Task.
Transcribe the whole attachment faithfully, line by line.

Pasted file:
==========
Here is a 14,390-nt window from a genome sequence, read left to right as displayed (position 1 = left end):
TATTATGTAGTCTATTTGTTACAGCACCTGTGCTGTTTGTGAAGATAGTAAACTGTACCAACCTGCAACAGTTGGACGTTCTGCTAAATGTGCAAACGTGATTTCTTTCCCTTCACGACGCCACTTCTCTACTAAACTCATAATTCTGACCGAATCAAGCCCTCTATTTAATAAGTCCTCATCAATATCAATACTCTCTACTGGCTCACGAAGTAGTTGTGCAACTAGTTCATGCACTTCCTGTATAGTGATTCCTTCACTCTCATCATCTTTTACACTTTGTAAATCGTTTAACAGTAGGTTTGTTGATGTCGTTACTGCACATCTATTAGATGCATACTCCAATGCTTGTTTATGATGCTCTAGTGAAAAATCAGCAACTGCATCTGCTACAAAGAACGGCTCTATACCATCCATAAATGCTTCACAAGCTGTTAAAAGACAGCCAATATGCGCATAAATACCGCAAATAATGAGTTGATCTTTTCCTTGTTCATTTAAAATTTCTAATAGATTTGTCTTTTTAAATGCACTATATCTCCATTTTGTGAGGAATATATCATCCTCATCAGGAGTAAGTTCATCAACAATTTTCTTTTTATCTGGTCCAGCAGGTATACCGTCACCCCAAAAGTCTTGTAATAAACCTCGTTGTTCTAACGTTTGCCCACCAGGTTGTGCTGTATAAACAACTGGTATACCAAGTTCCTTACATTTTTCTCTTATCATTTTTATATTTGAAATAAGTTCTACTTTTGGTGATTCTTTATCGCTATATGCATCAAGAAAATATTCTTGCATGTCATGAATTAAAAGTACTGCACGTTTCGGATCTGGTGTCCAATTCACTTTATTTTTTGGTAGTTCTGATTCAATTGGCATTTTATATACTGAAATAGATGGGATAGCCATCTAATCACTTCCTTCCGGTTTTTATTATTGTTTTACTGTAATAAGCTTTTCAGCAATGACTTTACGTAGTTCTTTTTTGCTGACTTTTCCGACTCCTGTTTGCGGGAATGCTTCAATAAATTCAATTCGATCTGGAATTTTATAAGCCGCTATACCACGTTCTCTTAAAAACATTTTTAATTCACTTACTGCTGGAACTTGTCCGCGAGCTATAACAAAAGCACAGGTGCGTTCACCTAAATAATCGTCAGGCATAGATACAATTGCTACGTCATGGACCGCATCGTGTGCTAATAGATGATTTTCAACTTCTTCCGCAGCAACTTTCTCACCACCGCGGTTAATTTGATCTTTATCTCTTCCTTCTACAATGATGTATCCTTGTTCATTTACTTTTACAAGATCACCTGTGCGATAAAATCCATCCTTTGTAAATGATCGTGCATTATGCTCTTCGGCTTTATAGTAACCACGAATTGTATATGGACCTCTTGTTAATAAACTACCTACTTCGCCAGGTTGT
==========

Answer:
Here is a 14,390-nt window from a genome sequence, read left to right as displayed (position 1 = left end):
TATTATGTAGTCTATTTGTTACAGCACCTGTGCTGTTTGTGAAGATAGTAAACTGTACCAACCTGCAACAGTTGGACGTTCTGCTAAATGTGCAAACGTGATTTCTTTCCCTTCACGACGCCACTTCTCTACTAAACTCATAATTCTGACCGAATCAAGCCCTCTATTTAATAAGTCCTCATCAATATCAATACTCTCTACTGGCTCACGAAGTAGTTGTGCAACTAGTTCATGCACTTCCTGTATAGTGATTCCTTCACTCTCATCATCTTTTACACTTTGTAAATCGTTTAACAGTAGGTTTGTTGATGTCGTTACTGCACATCTATTAGATGCATACTCCAATGCTTGTTTATGATGCTCTAGTGAAAAATCAGCAACTGCATCTGCTACAAAGAACGGCTCTATACCATCCATAAATGCTTCACAAGCTGTTAAAAGACAGCCAATATGCGCATAAATACCGCAAATAATGAGTTGATCTTTTCCTTGTTCATTTAAAATTTCTAATAGATTTGTCTTTTTAAATGCACTATATCTCCATTTTGTGAGGAATATATCATCCTCATCAGGAGTAAGTTCATCAACAATTTTCTTTTTATCTGGTCCAGCAGGTATACCGTCACCCCAAAAGTCTTGTAATAAACCTCGTTGTTCTAACGTTTGCCCACCAGGTTGTGCTGTATAAACAACTGGTATACCAAGTTCCTTACATTTTTCTCTTATCATTTTTATATTTGAAATAAGTTCTACTTTTGGTGATTCTTTATCGCTATATGCATCAAGAAAATATTCTTGCATGTCATGAATTAAAAGTACTGCACGTTTCGGATCTGGTGTCCAATTCACTTTATTTTTTGGTAGTTCTGATTCAATTGGCATTTTATATACTGAAATAGATGGGATAGCCATCTAATCACTTCCTTCCGGTTTTTATTATTGTTTTACTGTAATAAGCTTTTCAGCAATGACTTTACGTAGTTCTTTTTTGCTGACTTTTCCGACTCCTGTTTGCGGGAATGCTTCAATAAATTCAATTCGATCTGGAATTTTATAAGCCGCTATACCACGTTCTCTTAAAAACATTTTTAATTCACTTACTGCTGGAACTTGTCCGCGAGCTATAACAAAAGCACAGGTGCGTTCACCTAAATAATCGTCAGGCATAGATACAATTGCTACGTCATGGACCGCATCGTGTGCTAATAGATGATTTTCAACTTCTTCCGCAGCAACTTTCTCACCACCGCGGTTAATTTGATCTTTATCTCTTCCTTCTACAATGATGTATCCTTGTTCATTTACTTTTACAAGATCACCTGTGCGATAAAATCCATCCTTTGTAAATGATCGTGCATTATGCTCTTCGGCTTTATAGTAACCACGAATTGTATATGGACCTCTTGTTAATAAACTACCTACTTCGCCAGGTTGT